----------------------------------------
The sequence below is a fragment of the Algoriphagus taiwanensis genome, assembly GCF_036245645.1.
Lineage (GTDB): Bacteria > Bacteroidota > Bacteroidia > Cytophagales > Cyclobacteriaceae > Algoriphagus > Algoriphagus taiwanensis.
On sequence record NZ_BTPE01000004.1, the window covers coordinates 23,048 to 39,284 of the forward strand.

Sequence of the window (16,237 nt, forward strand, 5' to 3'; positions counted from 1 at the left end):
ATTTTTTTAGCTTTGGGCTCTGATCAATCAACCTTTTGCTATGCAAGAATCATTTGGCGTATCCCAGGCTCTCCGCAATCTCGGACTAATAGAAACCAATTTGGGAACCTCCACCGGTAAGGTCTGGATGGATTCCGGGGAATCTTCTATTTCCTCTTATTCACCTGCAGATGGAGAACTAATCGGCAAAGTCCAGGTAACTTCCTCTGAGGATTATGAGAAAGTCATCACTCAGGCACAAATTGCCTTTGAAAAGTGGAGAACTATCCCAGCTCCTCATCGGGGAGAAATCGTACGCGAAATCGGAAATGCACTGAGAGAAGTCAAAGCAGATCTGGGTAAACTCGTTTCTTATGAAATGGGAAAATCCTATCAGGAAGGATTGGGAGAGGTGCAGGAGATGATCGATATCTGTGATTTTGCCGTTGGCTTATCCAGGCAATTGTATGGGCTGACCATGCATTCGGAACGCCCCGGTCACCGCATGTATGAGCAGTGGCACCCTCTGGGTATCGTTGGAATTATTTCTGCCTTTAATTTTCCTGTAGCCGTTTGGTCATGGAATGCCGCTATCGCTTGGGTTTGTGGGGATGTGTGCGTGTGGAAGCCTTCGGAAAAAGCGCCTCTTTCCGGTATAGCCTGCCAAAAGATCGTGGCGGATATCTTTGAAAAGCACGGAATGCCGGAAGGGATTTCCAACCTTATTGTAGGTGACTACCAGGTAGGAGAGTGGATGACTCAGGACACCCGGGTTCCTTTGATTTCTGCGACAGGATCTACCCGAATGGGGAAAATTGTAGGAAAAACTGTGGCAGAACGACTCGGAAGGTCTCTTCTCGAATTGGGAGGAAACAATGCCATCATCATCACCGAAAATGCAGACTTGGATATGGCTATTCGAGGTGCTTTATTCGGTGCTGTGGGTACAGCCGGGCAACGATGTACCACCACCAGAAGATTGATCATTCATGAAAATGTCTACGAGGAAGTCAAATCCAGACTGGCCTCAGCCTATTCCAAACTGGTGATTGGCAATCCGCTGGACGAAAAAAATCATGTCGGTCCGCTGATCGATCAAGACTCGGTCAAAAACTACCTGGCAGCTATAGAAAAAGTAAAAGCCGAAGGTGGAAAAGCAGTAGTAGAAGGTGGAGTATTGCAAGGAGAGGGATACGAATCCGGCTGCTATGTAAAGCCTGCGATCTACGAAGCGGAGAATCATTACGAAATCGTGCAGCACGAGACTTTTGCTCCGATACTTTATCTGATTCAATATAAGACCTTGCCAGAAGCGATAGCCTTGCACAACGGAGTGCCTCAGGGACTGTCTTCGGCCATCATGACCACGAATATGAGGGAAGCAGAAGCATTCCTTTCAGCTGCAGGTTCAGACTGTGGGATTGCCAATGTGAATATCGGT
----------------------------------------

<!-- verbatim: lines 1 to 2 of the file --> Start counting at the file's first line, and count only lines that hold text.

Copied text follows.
The sequence below is a fragment of the Algoriphagus taiwanensis genome, assembly GCF_036245645.1.
Lineage (GTDB): Bacteria > Bacteroidota > Bacteroidia > Cytophagales > Cyclobacteriaceae > Algoriphagus > Algoriphagus taiwanensis.